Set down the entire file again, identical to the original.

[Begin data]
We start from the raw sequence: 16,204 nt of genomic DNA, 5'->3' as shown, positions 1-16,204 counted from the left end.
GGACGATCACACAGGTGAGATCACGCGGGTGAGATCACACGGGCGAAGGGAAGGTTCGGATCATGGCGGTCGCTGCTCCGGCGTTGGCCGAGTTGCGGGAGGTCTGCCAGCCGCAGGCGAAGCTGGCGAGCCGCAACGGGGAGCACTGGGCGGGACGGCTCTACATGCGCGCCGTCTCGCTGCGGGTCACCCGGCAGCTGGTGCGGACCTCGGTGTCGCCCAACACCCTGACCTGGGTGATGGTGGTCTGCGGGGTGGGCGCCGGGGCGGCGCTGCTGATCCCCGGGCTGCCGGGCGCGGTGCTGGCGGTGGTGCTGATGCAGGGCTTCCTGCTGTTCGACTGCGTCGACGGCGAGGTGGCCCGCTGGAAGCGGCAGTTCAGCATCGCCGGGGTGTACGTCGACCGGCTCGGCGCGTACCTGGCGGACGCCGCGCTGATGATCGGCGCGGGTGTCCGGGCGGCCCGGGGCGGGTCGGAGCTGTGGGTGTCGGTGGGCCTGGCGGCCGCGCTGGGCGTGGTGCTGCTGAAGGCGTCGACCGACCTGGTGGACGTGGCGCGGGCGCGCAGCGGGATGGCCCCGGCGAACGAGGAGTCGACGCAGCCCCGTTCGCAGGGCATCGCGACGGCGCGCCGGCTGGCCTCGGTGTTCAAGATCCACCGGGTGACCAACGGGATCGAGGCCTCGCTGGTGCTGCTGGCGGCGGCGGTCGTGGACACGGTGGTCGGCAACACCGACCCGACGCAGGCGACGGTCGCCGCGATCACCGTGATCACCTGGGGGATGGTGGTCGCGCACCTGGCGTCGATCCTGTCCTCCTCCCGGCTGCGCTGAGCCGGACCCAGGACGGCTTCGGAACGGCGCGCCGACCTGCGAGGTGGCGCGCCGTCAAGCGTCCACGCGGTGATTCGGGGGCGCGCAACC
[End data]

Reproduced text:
We start from the raw sequence: 16,204 nt of genomic DNA, 5'->3' as shown, positions 1-16,204 counted from the left end.
GGACGATCACACAGGTGAGATCACGCGGGTGAGATCACACGGGCGAAGGGAAGGTTCGGATCATGGCGGTCGCTGCTCCGGCGTTGGCCGAGTTGCGGGAGGTCTGCCAGCCGCAGGCGAAGCTGGCGAGCCGCAACGGGGAGCACTGGGCGGGACGGCTCTACATGCGCGCCGTCTCGCTGCGGGTCACCCGGCAGCTGGTGCGGACCTCGGTGTCGCCCAACACCCTGACCTGGGTGATGGTGGTCTGCGGGGTGGGCGCCGGGGCGGCGCTGCTGATCCCCGGGCTGCCGGGCGCGGTGCTGGCGGTGGTGCTGATGCAGGGCTTCCTGCTGTTCGACTGCGTCGACGGCGAGGTGGCCCGCTGGAAGCGGCAGTTCAGCATCGCCGGGGTGTACGTCGACCGGCTCGGCGCGTACCTGGCGGACGCCGCGCTGATGATCGGCGCGGGTGTCCGGGCGGCCCGGGGCGGGTCGGAGCTGTGGGTGTCGGTGGGCCTGGCGGCCGCGCTGGGCGTGGTGCTGCTGAAGGCGTCGACCGACCTGGTGGACGTGGCGCGGGCGCGCAGCGGGATGGCCCCGGCGAACGAGGAGTCGACGCAGCCCCGTTCGCAGGGCATCGCGACGGCGCGCCGGCTGGCCTCGGTGTTCAAGATCCACCGGGTGACCAACGGGATCGAGGCCTCGCTGGTGCTGCTGGCGGCGGCGGTCGTGGACACGGTGGTCGGCAACACCGACCCGACGCAGGCGACGGTCGCCGCGATCACCGTGATCACCTGGGGGATGGTGGTCGCGCACCTGGCGTCGATCCTGTCCTCCTCCCGGCTGCGCTGAGCCGGACCCAGGACGGCTTCGGAACGGCGCGCCGACCTGCGAGGTGGCGCGCCGTCAAGCGTCCACGCGGTGATTCGGGGGCGCGCAACC